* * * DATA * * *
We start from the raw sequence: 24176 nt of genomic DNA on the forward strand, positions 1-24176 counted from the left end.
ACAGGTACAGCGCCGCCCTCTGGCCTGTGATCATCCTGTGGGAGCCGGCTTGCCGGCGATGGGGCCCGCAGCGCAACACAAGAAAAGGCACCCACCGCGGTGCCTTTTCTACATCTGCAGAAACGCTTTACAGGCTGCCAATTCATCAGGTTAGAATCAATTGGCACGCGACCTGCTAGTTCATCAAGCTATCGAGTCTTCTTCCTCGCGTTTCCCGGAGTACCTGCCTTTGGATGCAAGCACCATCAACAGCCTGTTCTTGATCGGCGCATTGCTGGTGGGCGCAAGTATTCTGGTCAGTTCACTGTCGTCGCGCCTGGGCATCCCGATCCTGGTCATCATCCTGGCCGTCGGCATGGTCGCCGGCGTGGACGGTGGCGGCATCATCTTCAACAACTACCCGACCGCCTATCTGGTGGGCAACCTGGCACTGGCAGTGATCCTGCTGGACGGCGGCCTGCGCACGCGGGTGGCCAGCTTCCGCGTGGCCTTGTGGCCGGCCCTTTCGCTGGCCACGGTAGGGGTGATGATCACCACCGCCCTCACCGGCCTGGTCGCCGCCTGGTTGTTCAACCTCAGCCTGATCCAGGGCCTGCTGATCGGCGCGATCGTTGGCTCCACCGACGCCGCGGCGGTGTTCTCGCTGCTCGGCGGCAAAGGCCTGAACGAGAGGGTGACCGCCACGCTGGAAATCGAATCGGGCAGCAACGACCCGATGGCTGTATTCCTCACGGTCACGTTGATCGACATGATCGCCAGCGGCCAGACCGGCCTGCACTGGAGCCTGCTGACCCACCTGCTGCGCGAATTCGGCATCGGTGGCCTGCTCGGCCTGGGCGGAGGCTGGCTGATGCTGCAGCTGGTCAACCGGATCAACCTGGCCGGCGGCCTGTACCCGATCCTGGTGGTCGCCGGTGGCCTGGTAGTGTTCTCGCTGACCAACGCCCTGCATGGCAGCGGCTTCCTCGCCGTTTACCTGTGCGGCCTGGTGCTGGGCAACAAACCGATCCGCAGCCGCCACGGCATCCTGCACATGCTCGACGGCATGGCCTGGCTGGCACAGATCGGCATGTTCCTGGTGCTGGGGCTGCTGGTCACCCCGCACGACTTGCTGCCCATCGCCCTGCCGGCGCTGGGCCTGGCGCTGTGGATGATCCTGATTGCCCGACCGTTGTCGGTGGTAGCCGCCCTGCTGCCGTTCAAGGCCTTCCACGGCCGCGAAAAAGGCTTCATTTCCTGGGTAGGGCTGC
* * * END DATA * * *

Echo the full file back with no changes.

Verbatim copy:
We start from the raw sequence: 24176 nt of genomic DNA on the forward strand, positions 1-24176 counted from the left end.
ACAGGTACAGCGCCGCCCTCTGGCCTGTGATCATCCTGTGGGAGCCGGCTTGCCGGCGATGGGGCCCGCAGCGCAACACAAGAAAAGGCACCCACCGCGGTGCCTTTTCTACATCTGCAGAAACGCTTTACAGGCTGCCAATTCATCAGGTTAGAATCAATTGGCACGCGACCTGCTAGTTCATCAAGCTATCGAGTCTTCTTCCTCGCGTTTCCCGGAGTACCTGCCTTTGGATGCAAGCACCATCAACAGCCTGTTCTTGATCGGCGCATTGCTGGTGGGCGCAAGTATTCTGGTCAGTTCACTGTCGTCGCGCCTGGGCATCCCGATCCTGGTCATCATCCTGGCCGTCGGCATGGTCGCCGGCGTGGACGGTGGCGGCATCATCTTCAACAACTACCCGACCGCCTATCTGGTGGGCAACCTGGCACTGGCAGTGATCCTGCTGGACGGCGGCCTGCGCACGCGGGTGGCCAGCTTCCGCGTGGCCTTGTGGCCGGCCCTTTCGCTGGCCACGGTAGGGGTGATGATCACCACCGCCCTCACCGGCCTGGTCGCCGCCTGGTTGTTCAACCTCAGCCTGATCCAGGGCCTGCTGATCGGCGCGATCGTTGGCTCCACCGACGCCGCGGCGGTGTTCTCGCTGCTCGGCGGCAAAGGCCTGAACGAGAGGGTGACCGCCACGCTGGAAATCGAATCGGGCAGCAACGACCCGATGGCTGTATTCCTCACGGTCACGTTGATCGACATGATCGCCAGCGGCCAGACCGGCCTGCACTGGAGCCTGCTGACCCACCTGCTGCGCGAATTCGGCATCGGTGGCCTGCTCGGCCTGGGCGGAGGCTGGCTGATGCTGCAGCTGGTCAACCGGATCAACCTGGCCGGCGGCCTGTACCCGATCCTGGTGGTCGCCGGTGGCCTGGTAGTGTTCTCGCTGACCAACGCCCTGCATGGCAGCGGCTTCCTCGCCGTTTACCTGTGCGGCCTGGTGCTGGGCAACAAACCGATCCGCAGCCGCCACGGCATCCTGCACATGCTCGACGGCATGGCCTGGCTGGCACAGATCGGCATGTTCCTGGTGCTGGGGCTGCTGGTCACCCCGCACGACTTGCTGCCCATCGCCCTGCCGGCGCTGGGCCTGGCGCTGTGGATGATCCTGATTGCCCGACCGTTGTCGGTGGTAGCCGCCCTGCTGCCGTTCAAGGCCTTCCACGGCCGCGAAAAAGGCTTCATTTCCTGGGTAGGGCTGC